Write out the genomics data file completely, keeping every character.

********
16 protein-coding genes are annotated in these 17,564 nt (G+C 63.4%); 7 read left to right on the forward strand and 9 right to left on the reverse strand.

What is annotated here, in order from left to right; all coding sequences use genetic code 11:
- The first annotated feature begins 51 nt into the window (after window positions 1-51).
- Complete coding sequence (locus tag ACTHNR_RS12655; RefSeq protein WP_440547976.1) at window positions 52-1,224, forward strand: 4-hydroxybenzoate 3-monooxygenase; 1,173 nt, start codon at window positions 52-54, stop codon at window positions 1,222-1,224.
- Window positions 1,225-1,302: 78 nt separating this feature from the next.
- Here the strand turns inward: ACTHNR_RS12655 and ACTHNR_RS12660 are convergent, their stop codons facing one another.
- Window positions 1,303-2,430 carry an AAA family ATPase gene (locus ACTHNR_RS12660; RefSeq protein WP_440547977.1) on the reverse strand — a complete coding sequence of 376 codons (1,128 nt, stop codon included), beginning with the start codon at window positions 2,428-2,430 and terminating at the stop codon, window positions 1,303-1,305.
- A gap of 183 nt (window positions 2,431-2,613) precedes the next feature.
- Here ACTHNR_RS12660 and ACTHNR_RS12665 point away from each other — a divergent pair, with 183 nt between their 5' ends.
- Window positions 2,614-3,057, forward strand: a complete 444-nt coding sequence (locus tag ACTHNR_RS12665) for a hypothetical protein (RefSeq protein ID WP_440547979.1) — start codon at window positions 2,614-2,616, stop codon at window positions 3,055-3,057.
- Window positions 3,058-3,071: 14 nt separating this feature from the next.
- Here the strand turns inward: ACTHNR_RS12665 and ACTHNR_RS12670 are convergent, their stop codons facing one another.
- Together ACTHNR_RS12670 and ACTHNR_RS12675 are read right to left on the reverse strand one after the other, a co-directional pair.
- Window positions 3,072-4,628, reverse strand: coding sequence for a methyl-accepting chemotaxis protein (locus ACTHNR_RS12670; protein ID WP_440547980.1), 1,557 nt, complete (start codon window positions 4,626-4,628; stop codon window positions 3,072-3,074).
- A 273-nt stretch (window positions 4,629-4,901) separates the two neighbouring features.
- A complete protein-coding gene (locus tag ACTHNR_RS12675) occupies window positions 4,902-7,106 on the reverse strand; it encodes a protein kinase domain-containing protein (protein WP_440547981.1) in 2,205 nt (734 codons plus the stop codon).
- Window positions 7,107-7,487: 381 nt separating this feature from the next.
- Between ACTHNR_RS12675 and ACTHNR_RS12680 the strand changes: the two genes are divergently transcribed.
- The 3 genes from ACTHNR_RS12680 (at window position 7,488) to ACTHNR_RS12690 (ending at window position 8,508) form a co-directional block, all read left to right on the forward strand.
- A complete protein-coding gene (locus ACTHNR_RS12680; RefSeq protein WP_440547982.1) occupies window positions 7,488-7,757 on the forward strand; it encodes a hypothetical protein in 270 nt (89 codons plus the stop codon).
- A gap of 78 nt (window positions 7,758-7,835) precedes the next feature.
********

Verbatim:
16 protein-coding genes are annotated in these 17,564 nt (G+C 63.4%); 7 read left to right on the forward strand and 9 right to left on the reverse strand.

What is annotated here, in order from left to right; all coding sequences use genetic code 11:
- The first annotated feature begins 51 nt into the window (after window positions 1-51).
- Complete coding sequence (locus tag ACTHNR_RS12655; RefSeq protein WP_440547976.1) at window positions 52-1,224, forward strand: 4-hydroxybenzoate 3-monooxygenase; 1,173 nt, start codon at window positions 52-54, stop codon at window positions 1,222-1,224.
- Window positions 1,225-1,302: 78 nt separating this feature from the next.
- Here the strand turns inward: ACTHNR_RS12655 and ACTHNR_RS12660 are convergent, their stop codons facing one another.
- Window positions 1,303-2,430 carry an AAA family ATPase gene (locus ACTHNR_RS12660; RefSeq protein WP_440547977.1) on the reverse strand — a complete coding sequence of 376 codons (1,128 nt, stop codon included), beginning with the start codon at window positions 2,428-2,430 and terminating at the stop codon, window positions 1,303-1,305.
- A gap of 183 nt (window positions 2,431-2,613) precedes the next feature.
- Here ACTHNR_RS12660 and ACTHNR_RS12665 point away from each other — a divergent pair, with 183 nt between their 5' ends.
- Window positions 2,614-3,057, forward strand: a complete 444-nt coding sequence (locus tag ACTHNR_RS12665) for a hypothetical protein (RefSeq protein ID WP_440547979.1) — start codon at window positions 2,614-2,616, stop codon at window positions 3,055-3,057.
- Window positions 3,058-3,071: 14 nt separating this feature from the next.
- Here the strand turns inward: ACTHNR_RS12665 and ACTHNR_RS12670 are convergent, their stop codons facing one another.
- Together ACTHNR_RS12670 and ACTHNR_RS12675 are read right to left on the reverse strand one after the other, a co-directional pair.
- Window positions 3,072-4,628, reverse strand: coding sequence for a methyl-accepting chemotaxis protein (locus ACTHNR_RS12670; protein ID WP_440547980.1), 1,557 nt, complete (start codon window positions 4,626-4,628; stop codon window positions 3,072-3,074).
- A 273-nt stretch (window positions 4,629-4,901) separates the two neighbouring features.
- A complete protein-coding gene (locus tag ACTHNR_RS12675) occupies window positions 4,902-7,106 on the reverse strand; it encodes a protein kinase domain-containing protein (protein WP_440547981.1) in 2,205 nt (734 codons plus the stop codon).
- Window positions 7,107-7,487: 381 nt separating this feature from the next.
- Between ACTHNR_RS12675 and ACTHNR_RS12680 the strand changes: the two genes are divergently transcribed.
- The 3 genes from ACTHNR_RS12680 (at window position 7,488) to ACTHNR_RS12690 (ending at window position 8,508) form a co-directional block, all read left to right on the forward strand.
- A complete protein-coding gene (locus ACTHNR_RS12680; RefSeq protein WP_440547982.1) occupies window positions 7,488-7,757 on the forward strand; it encodes a hypothetical protein in 270 nt (89 codons plus the stop codon).
- A gap of 78 nt (window positions 7,758-7,835) precedes the next feature.